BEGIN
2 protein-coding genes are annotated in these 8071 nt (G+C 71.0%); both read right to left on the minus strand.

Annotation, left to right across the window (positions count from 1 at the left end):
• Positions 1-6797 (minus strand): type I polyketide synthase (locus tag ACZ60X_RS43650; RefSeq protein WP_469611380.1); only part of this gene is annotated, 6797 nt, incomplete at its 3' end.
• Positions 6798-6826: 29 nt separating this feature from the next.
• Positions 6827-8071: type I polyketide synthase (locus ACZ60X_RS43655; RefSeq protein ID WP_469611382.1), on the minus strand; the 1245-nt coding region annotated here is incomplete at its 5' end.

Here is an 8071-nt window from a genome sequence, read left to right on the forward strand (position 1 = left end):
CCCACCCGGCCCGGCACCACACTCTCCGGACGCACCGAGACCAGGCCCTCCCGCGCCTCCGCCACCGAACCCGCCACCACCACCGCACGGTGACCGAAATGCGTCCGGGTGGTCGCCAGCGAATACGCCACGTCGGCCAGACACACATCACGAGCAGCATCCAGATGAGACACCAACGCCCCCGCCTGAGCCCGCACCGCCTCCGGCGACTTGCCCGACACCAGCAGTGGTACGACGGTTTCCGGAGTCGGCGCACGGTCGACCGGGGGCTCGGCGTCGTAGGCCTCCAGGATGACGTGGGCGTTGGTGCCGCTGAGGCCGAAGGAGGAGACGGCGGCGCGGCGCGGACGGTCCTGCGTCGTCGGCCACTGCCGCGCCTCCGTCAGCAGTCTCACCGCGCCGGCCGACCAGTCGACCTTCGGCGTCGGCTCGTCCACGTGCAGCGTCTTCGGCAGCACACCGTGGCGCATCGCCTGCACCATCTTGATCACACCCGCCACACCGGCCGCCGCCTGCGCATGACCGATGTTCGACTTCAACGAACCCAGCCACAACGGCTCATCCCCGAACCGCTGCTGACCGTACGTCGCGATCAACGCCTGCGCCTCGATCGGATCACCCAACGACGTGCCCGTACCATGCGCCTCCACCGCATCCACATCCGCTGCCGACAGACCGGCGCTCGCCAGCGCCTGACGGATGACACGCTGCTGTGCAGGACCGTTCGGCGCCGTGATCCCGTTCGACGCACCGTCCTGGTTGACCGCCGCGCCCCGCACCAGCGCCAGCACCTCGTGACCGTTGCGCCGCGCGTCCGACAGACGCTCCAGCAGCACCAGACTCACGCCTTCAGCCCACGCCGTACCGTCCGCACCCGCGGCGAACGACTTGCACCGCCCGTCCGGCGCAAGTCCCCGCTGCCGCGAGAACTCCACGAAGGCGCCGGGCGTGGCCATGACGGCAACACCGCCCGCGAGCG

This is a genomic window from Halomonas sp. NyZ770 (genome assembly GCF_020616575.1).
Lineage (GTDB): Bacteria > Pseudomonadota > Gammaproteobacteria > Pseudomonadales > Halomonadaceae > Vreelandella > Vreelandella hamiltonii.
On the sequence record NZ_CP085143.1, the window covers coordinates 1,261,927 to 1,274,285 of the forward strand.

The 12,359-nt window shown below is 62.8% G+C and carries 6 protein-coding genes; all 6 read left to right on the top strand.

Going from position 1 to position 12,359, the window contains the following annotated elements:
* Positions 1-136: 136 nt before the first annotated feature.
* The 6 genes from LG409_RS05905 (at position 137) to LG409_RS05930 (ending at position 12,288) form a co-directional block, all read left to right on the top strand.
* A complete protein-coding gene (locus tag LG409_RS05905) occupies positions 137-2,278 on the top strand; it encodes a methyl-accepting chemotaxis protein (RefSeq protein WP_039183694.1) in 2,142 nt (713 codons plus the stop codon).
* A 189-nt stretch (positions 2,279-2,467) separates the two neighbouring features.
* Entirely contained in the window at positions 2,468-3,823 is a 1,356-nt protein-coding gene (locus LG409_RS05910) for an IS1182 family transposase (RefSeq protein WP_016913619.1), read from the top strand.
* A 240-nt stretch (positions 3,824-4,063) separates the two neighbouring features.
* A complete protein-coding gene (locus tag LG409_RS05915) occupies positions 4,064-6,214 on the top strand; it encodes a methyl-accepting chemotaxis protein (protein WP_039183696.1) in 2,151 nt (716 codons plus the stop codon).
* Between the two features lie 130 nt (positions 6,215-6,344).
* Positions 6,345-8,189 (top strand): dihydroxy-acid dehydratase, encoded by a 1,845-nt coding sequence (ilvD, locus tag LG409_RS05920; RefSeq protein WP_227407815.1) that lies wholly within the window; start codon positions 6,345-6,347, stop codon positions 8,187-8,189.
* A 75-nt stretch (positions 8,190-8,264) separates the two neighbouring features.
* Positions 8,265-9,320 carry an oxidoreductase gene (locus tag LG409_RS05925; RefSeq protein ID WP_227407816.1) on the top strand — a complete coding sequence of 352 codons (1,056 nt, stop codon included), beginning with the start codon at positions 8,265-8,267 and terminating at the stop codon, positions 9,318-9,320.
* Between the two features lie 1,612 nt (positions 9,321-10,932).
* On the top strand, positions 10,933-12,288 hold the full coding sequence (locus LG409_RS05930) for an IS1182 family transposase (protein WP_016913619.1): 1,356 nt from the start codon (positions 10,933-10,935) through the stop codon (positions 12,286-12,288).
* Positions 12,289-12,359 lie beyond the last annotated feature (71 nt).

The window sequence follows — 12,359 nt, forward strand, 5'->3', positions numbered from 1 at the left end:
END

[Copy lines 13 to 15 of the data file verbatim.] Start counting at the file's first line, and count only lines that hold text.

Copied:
* Positions 1-136: 136 nt before the first annotated feature.
* The 6 genes from LG409_RS05905 (at position 137) to LG409_RS05930 (ending at position 12,288) form a co-directional block, all read left to right on the top strand.
* A complete protein-coding gene (locus tag LG409_RS05905) occupies positions 137-2,278 on the top strand; it encodes a methyl-accepting chemotaxis protein (RefSeq protein WP_039183694.1) in 2,142 nt (713 codons plus the stop codon).